Opening is an instantly-appealing track called Lonely Penny, a song about falling in love with a lonesome-looking girl. The musical accompaniment is laid-back to the point be being atmospheric. <<>>

It starts to sound like a rock album on the following song Don't Fall in Love a Lonely Girl, which seems to be what may have been happened after the events of the previous song. <<>>

The title piece Rain on the City is a kind of pleasing vignette, describing the scene in the title. It's another atmospheric-sounding track, whose subtle steel guitar does betray the album's Nashville point of origin. <<>>

The bittersweet aspect of the CD is highlighted on the well-named song The Other Side of Love, about when love does not go so well. Musically, though, it's bright and sunny. <<>>

Another highlight of the album is The Devil Raises His Own, another of the songs combining a beautifully-crafted pop sound with lyrics that are not nearly so optimistic. <<>> The flugelhorn solo played by Steve Herman, recalls some of the classic Bert Bachrach songs from the 1960s. <<>>

About as close as the CD gets to considering the state of the world is the song Livin' Too Close to the Rio Grande. The roots-rock arrangement serves up lyrics that could be interpreted as being about a Mexican making his way into the US. <<>>

Another tip of the hat to 1960s pop comes on the bossa-nova-influenced sound of the song That's the Kind of Love We're In. Again, the lyrics are bittersweet, though in a creative way. <<>>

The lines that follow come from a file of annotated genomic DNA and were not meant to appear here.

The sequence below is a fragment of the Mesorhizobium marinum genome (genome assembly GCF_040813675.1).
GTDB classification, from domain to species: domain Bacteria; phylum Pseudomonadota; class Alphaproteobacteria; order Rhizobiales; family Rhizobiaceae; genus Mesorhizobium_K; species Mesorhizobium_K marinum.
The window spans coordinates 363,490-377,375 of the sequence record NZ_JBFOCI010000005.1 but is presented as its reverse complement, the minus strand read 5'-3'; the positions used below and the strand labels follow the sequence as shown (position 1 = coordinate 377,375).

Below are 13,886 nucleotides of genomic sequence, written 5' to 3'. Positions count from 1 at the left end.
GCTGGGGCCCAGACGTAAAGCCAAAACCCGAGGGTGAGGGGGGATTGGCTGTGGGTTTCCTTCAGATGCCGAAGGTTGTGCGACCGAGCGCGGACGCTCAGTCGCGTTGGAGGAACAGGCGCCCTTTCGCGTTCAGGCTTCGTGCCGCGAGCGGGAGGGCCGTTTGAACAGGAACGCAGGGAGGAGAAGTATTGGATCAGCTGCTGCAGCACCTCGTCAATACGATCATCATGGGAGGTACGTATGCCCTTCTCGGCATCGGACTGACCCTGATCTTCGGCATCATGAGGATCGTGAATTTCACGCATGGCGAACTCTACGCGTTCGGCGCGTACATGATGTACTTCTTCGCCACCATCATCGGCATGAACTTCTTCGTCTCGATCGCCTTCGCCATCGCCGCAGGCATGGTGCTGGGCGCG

Probably the cleverest track on the CD is It's Gonna Come Back to You. The words are basically an observation that no good deed goes unpunished, while the track bounces along with a great pop groove. <<>>

Freedy Johnston's new CD Rain on the City is firts-rate collection of intelligent, nicely-crafted, and often multi-layered melodic pop in a tradition that goes back a couple of generations to the British Invasion. Johnston has been on the scene now for 20 years, and this new recording is one of his best. Making music that sounds as effortless as this, and full of as many great musical ideas as this is not an easy thing. Perhaps that's why it was eight years since Johnston's last collection of new compositions. But it was worth the wait. It's a recording that will stand up to many listenings, and is very unlikely to sound like some expired fad in five or ten years. This kind of music has proven to be very durable and continues to find new generations of fans over time.

Our grade for sound quality is an "A." The recording is sonically very clean and unencumbered by needless studio effects. And it has fairly decent dynamic range. The music can actually get soft at times, instead of being massively compressed as so much pop music is.

Freedy Johnston has again proven himself to be one of the most appealing and skillful of the retro-popsters doing original music on the scene today.

(c) Copyright 2010 George D. Graham. All rights reseved.